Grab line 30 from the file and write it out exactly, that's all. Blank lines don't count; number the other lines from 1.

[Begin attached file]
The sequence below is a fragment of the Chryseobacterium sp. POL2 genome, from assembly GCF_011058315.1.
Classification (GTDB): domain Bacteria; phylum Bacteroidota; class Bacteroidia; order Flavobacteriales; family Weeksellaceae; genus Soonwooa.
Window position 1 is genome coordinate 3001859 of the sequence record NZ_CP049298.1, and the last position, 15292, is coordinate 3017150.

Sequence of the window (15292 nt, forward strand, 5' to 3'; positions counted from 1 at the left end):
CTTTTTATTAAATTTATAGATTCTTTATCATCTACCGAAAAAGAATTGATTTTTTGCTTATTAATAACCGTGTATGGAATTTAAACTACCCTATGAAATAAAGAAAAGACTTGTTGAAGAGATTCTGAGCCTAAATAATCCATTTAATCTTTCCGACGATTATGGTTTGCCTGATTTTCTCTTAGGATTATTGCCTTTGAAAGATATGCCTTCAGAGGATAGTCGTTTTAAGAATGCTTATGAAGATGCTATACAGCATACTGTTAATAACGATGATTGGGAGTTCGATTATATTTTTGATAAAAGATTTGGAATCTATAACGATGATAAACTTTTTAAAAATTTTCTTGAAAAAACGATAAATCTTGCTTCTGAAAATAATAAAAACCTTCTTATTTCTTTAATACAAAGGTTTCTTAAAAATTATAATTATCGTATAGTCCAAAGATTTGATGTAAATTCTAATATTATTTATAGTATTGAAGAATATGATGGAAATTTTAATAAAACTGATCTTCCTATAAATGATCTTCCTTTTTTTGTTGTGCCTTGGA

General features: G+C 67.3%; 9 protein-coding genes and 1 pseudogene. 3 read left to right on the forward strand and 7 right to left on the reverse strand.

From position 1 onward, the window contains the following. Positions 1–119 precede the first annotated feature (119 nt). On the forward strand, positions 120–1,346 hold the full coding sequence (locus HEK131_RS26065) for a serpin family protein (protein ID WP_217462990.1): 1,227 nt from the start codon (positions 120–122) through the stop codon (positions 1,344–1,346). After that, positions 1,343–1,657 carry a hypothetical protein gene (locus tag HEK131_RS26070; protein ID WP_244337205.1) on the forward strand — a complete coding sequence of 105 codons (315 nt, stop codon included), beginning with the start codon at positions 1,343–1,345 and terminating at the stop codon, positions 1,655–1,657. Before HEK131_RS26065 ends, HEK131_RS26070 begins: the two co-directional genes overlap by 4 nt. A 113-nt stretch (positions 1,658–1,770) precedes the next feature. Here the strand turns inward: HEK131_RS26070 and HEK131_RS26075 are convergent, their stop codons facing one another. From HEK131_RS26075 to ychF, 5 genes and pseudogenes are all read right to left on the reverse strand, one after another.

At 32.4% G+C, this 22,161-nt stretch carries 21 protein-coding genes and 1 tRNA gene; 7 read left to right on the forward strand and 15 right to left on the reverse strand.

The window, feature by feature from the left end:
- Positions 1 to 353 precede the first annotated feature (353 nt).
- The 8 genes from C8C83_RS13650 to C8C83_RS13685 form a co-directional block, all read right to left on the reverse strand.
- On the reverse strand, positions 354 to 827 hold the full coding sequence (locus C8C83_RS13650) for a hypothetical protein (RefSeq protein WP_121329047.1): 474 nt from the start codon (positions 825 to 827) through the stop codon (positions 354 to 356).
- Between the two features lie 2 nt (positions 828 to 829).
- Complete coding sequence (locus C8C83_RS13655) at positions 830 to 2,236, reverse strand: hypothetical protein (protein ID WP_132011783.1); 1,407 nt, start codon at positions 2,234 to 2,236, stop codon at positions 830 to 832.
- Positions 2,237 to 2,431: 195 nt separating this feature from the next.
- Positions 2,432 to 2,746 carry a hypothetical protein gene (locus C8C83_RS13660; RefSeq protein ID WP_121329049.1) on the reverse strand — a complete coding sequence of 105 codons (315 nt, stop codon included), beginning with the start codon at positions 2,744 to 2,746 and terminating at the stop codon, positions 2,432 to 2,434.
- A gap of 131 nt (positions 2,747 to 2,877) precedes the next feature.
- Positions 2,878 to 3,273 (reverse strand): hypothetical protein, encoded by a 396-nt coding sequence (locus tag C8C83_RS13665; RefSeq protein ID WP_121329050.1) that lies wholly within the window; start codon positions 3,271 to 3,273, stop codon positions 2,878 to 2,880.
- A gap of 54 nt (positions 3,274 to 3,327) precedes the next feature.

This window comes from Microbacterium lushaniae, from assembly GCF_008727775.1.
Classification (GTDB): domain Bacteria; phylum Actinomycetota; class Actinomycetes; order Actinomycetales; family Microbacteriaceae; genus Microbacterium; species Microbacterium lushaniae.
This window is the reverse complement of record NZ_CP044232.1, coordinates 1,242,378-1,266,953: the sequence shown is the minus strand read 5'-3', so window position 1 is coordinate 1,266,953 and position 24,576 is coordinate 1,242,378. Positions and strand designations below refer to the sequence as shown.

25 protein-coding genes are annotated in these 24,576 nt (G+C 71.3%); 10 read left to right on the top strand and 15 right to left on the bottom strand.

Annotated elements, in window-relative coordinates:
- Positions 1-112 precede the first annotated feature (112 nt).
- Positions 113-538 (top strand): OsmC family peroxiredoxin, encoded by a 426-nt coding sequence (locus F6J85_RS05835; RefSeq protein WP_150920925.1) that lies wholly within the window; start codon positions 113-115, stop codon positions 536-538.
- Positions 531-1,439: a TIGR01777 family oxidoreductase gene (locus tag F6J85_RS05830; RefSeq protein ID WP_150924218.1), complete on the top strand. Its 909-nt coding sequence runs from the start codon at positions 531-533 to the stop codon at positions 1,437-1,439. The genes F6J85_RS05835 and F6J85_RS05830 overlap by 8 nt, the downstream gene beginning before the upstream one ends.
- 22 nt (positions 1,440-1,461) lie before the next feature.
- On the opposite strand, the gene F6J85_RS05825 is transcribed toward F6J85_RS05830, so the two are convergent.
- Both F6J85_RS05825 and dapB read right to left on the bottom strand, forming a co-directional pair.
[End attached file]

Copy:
- Both F6J85_RS05825 and dapB read right to left on the bottom strand, forming a co-directional pair.